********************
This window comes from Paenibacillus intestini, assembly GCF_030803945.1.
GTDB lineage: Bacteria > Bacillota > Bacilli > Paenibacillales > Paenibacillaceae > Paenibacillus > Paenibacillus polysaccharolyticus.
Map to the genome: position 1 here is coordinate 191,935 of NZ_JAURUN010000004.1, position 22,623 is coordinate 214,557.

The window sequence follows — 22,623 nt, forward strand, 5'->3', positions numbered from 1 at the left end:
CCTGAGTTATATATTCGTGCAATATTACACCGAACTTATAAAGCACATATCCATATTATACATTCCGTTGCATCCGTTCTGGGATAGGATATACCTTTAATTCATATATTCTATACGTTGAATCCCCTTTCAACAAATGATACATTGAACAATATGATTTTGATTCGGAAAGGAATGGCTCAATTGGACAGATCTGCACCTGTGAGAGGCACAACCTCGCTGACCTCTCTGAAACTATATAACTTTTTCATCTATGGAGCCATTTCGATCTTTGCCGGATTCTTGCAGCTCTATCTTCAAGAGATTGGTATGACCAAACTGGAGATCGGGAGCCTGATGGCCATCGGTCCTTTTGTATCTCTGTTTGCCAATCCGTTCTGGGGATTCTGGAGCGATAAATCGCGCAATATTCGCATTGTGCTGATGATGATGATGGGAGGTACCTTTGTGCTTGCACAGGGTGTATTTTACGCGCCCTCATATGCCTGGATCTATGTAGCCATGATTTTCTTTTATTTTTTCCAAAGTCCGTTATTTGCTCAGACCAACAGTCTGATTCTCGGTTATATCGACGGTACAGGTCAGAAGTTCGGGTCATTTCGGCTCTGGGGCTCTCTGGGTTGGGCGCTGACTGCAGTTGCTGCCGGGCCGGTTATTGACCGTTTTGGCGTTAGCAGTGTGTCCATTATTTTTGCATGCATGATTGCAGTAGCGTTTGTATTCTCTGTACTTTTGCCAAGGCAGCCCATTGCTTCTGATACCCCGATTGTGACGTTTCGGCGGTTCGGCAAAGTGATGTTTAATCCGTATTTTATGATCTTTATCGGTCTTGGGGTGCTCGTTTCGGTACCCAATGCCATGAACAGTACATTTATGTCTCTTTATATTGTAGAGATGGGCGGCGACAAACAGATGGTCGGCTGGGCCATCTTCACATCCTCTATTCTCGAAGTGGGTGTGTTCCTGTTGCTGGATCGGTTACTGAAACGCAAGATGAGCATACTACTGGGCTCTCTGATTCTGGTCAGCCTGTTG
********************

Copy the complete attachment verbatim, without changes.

This window comes from Paenibacillus intestini, assembly GCF_030803945.1.
GTDB lineage: Bacteria > Bacillota > Bacilli > Paenibacillales > Paenibacillaceae > Paenibacillus > Paenibacillus polysaccharolyticus.
Map to the genome: position 1 here is coordinate 191,935 of NZ_JAURUN010000004.1, position 22,623 is coordinate 214,557.

The window sequence follows — 22,623 nt, forward strand, 5'->3', positions numbered from 1 at the left end:
CCTGAGTTATATATTCGTGCAATATTACACCGAACTTATAAAGCACATATCCATATTATACATTCCGTTGCATCCGTTCTGGGATAGGATATACCTTTAATTCATATATTCTATACGTTGAATCCCCTTTCAACAAATGATACATTGAACAATATGATTTTGATTCGGAAAGGAATGGCTCAATTGGACAGATCTGCACCTGTGAGAGGCACAACCTCGCTGACCTCTCTGAAACTATATAACTTTTTCATCTATGGAGCCATTTCGATCTTTGCCGGATTCTTGCAGCTCTATCTTCAAGAGATTGGTATGACCAAACTGGAGATCGGGAGCCTGATGGCCATCGGTCCTTTTGTATCTCTGTTTGCCAATCCGTTCTGGGGATTCTGGAGCGATAAATCGCGCAATATTCGCATTGTGCTGATGATGATGATGGGAGGTACCTTTGTGCTTGCACAGGGTGTATTTTACGCGCCCTCATATGCCTGGATCTATGTAGCCATGATTTTCTTTTATTTTTTCCAAAGTCCGTTATTTGCTCAGACCAACAGTCTGATTCTCGGTTATATCGACGGTACAGGTCAGAAGTTCGGGTCATTTCGGCTCTGGGGCTCTCTGGGTTGGGCGCTGACTGCAGTTGCTGCCGGGCCGGTTATTGACCGTTTTGGCGTTAGCAGTGTGTCCATTATTTTTGCATGCATGATTGCAGTAGCGTTTGTATTCTCTGTACTTTTGCCAAGGCAGCCCATTGCTTCTGATACCCCGATTGTGACGTTTCGGCGGTTCGGCAAAGTGATGTTTAATCCGTATTTTATGATCTTTATCGGTCTTGGGGTGCTCGTTTCGGTACCCAATGCCATGAACAGTACATTTATGTCTCTTTATATTGTAGAGATGGGCGGCGACAAACAGATGGTCGGCTGGGCCATCTTCACATCCTCTATTCTCGAAGTGGGTGTGTTCCTGTTGCTGGATCGGTTACTGAAACGCAAGATGAGCATACTACTGGGCTCTCTGATTCTGGTCAGCCTGTTG